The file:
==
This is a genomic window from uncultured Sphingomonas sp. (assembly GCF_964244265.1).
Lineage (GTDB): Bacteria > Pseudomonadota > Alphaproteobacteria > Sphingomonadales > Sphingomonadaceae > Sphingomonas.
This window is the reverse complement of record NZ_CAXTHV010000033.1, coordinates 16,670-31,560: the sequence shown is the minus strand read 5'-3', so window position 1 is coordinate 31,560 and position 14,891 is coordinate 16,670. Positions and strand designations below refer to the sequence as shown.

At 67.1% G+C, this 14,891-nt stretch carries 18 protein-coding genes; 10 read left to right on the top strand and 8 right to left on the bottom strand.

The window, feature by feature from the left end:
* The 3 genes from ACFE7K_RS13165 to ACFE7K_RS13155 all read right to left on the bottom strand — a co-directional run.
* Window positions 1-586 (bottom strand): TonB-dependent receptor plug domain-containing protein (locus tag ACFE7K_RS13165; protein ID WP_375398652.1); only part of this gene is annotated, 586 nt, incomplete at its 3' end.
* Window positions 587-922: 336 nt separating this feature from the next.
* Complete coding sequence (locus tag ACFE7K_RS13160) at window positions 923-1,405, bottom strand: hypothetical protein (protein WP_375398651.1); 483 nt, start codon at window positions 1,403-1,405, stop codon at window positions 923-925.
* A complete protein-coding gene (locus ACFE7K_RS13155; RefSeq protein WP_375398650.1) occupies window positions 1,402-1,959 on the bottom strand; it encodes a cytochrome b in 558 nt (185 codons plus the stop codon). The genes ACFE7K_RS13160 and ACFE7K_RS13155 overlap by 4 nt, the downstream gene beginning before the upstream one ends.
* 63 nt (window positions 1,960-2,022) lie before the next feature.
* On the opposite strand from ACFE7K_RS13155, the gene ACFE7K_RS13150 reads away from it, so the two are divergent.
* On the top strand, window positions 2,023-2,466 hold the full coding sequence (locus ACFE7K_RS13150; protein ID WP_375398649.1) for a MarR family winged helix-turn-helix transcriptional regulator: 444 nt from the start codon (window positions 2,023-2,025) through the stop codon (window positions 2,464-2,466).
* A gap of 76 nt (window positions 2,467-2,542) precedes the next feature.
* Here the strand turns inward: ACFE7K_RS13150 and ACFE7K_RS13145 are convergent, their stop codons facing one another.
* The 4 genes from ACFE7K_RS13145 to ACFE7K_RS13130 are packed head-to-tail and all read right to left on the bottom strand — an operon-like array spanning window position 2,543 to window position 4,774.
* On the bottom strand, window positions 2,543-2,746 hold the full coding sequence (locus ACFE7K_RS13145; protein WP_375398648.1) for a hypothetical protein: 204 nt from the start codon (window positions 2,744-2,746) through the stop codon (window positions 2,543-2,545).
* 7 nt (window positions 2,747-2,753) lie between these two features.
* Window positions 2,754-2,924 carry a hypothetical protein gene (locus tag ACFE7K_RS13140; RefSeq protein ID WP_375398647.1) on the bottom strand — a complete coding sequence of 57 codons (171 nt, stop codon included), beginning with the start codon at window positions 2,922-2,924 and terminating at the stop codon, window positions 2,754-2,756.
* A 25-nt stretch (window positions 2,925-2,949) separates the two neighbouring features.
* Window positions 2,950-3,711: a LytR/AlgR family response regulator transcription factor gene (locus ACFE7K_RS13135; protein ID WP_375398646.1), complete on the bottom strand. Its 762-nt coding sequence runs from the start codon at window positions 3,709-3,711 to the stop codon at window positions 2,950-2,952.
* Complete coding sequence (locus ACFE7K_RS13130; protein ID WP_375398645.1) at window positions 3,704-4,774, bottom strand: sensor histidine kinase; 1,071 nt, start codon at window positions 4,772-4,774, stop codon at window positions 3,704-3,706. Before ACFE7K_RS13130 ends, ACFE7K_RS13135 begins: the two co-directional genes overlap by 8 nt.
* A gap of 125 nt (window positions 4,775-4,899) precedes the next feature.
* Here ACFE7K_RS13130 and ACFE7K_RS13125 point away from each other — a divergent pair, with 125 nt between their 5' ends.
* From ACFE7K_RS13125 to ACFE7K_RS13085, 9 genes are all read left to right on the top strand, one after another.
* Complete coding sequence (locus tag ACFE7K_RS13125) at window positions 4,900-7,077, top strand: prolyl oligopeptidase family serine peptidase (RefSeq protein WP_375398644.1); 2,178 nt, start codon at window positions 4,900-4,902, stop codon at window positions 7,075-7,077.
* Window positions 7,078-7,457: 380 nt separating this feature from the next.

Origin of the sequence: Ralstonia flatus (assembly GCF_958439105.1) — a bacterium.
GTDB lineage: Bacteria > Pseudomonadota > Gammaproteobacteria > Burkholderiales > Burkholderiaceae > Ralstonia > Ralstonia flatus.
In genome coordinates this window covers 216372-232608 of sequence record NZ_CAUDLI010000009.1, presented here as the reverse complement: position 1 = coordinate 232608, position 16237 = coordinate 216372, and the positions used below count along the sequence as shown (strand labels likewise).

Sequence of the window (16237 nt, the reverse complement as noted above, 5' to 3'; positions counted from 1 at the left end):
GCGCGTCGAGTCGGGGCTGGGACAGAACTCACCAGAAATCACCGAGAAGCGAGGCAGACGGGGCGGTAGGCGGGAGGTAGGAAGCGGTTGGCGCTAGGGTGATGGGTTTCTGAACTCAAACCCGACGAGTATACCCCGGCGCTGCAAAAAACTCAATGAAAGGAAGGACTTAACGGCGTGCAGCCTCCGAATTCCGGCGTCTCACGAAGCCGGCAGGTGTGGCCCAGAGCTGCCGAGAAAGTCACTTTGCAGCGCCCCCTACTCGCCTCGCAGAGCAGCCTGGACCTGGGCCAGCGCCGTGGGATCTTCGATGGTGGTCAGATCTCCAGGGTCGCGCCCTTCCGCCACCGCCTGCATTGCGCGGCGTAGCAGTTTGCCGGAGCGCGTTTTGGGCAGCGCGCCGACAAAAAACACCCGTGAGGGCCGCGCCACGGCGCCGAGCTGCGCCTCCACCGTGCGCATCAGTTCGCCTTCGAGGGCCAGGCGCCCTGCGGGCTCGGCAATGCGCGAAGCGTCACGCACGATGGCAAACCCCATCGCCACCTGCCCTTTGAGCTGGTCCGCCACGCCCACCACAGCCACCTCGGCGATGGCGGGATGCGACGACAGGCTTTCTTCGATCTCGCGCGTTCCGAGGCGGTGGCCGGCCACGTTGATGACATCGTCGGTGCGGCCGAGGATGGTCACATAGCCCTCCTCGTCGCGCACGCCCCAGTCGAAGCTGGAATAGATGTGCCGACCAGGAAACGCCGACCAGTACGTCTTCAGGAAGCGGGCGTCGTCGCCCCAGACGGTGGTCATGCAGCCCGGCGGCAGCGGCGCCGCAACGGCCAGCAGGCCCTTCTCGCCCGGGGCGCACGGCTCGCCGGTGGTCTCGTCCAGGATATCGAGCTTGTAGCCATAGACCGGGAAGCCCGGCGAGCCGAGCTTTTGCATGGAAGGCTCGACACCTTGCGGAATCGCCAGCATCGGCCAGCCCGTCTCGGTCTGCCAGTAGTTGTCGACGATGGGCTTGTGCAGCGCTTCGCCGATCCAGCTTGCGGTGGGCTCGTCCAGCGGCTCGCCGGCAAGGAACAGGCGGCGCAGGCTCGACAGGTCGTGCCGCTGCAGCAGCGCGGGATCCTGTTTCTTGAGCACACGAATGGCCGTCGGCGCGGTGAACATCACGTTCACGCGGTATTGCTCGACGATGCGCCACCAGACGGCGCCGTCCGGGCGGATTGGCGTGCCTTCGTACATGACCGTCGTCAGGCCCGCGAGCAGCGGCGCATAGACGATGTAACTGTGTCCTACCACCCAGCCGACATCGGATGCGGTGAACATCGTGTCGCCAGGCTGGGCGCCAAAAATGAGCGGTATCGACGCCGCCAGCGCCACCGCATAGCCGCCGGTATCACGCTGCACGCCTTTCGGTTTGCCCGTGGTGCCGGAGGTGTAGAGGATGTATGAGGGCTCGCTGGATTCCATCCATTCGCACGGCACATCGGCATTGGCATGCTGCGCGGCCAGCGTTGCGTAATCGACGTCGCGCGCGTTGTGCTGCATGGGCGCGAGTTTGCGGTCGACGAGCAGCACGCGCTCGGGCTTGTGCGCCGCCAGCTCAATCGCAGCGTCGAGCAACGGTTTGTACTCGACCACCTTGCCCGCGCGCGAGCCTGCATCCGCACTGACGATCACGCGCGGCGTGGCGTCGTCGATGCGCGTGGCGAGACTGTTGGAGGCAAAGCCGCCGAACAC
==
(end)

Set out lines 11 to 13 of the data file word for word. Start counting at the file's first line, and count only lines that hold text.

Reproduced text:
* 63 nt (window positions 1,960-2,022) lie before the next feature.
* On the opposite strand from ACFE7K_RS13155, the gene ACFE7K_RS13150 reads away from it, so the two are divergent.
* On the top strand, window positions 2,023-2,466 hold the full coding sequence (locus ACFE7K_RS13150; protein ID WP_375398649.1) for a MarR family winged helix-turn-helix transcriptional regulator: 444 nt from the start codon (window positions 2,023-2,025) through the stop codon (window positions 2,464-2,466).